This case started with a Framingham resident applying for a building permit to construct a guest room addition to their home.  The City granted the permit, and one of abutters of the property (who lived nearby) sought a zoning enforcement action, essentially arguing that this guest room addition violated the City’s zoning ordinances, and that the City should order this project to stop.  The City of Framingham’s Zoning Board of Appeal initially agreed, and stopped the project.

The party wishing to construct this addition changed their plans for this project, and applied again for a building permit, which the City allowed.  The abutter sought a similar zoning enforcement action, which the zoning appeals board denied.  This abutter then appealed this zoning decision to Land Court.

Who Can Challenge a Zoning Decision? 

This case concerns an important question for Massachusetts zoning law: who can challenge a zoning decision?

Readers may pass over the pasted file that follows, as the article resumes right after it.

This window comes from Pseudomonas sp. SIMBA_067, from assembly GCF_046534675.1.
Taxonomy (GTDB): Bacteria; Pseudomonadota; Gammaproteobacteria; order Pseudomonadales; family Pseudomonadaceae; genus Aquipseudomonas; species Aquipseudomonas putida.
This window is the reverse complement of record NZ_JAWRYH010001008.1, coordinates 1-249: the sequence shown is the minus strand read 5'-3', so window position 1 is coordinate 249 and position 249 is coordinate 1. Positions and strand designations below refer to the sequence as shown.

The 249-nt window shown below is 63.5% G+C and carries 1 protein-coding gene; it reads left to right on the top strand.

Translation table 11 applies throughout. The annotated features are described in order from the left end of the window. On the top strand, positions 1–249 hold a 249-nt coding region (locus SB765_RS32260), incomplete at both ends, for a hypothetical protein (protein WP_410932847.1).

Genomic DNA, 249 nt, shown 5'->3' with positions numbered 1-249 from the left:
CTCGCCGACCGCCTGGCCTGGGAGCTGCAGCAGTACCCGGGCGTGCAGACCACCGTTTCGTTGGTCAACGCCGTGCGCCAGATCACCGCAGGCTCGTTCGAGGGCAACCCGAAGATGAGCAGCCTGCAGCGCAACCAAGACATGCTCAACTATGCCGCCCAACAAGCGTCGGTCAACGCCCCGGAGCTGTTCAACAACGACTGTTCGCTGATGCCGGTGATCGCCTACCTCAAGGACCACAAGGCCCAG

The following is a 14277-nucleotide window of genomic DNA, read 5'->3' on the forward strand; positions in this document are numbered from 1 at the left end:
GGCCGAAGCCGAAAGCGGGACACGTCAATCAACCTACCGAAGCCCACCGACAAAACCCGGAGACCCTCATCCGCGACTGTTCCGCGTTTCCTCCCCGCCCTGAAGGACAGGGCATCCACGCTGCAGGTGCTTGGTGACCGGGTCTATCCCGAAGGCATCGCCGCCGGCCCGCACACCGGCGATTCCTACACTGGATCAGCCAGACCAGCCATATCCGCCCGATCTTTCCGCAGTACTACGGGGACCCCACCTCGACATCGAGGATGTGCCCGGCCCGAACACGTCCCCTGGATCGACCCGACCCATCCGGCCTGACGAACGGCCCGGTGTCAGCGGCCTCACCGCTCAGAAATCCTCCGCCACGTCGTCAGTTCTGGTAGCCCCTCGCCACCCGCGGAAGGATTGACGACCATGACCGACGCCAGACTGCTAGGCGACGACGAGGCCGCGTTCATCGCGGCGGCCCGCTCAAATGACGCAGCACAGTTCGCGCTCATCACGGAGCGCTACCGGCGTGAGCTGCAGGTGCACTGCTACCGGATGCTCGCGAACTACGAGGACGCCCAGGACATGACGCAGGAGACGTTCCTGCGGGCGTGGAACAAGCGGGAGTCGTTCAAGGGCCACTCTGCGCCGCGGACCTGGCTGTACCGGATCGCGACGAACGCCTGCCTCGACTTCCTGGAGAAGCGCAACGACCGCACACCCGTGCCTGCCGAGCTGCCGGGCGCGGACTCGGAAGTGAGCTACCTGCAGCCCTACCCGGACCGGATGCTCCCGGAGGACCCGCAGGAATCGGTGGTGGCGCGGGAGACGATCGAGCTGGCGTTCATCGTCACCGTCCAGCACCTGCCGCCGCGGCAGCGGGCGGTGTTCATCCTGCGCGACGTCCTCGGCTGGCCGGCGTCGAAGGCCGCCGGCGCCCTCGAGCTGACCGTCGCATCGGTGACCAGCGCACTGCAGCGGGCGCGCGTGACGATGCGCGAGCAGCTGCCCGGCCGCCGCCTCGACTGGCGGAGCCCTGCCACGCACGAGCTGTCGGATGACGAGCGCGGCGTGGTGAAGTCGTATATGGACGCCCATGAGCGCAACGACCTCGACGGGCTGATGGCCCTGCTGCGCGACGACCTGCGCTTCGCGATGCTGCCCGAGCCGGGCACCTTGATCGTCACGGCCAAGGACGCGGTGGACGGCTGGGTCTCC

During the trial for this case, the Land Court observed that this abutter was not in direct proximity to the guest room addition, and had not otherwise identified any real harm that he would suffer from this addition.  The Land Court, on its own, subsequently dismissed this case, holding that this abutter lacked standing to pursue this appeal.  Simply put, the abutter had “no dog in the fight” because he would not be affected by the guest room addition.

The Appeals Court agreed with the Land Court’s decision.  Under Massachusetts law, only a “person aggrieved” by a zoning matter has a right to challenge a zoning decision.  The Appeals Court agreed that this abutter did not show how he would be harmed by this zoning decision, and therefore had no grounds for pursuing this case.

An important part of this case was how the Land Court reached this decision.  Here, the Land Court made this finding entirely on its own: the opposing party never pursued the issue of standing as a defense to this case.  The Appeals Court agreed that in a zoning matter, a trial court could decide on its own that a party lacked standing to pursue such a case.  In other words, even if neither party raises this issue, it can still become a determining factor if the trial court is not convinced that a party has adequate standing.

Practical Implications

This decision reaffirms that, to challenge a zoning decision, one must have “skin in the game.”  Failure to have standing in such a matter can lead to the immediate dismissal of such a case.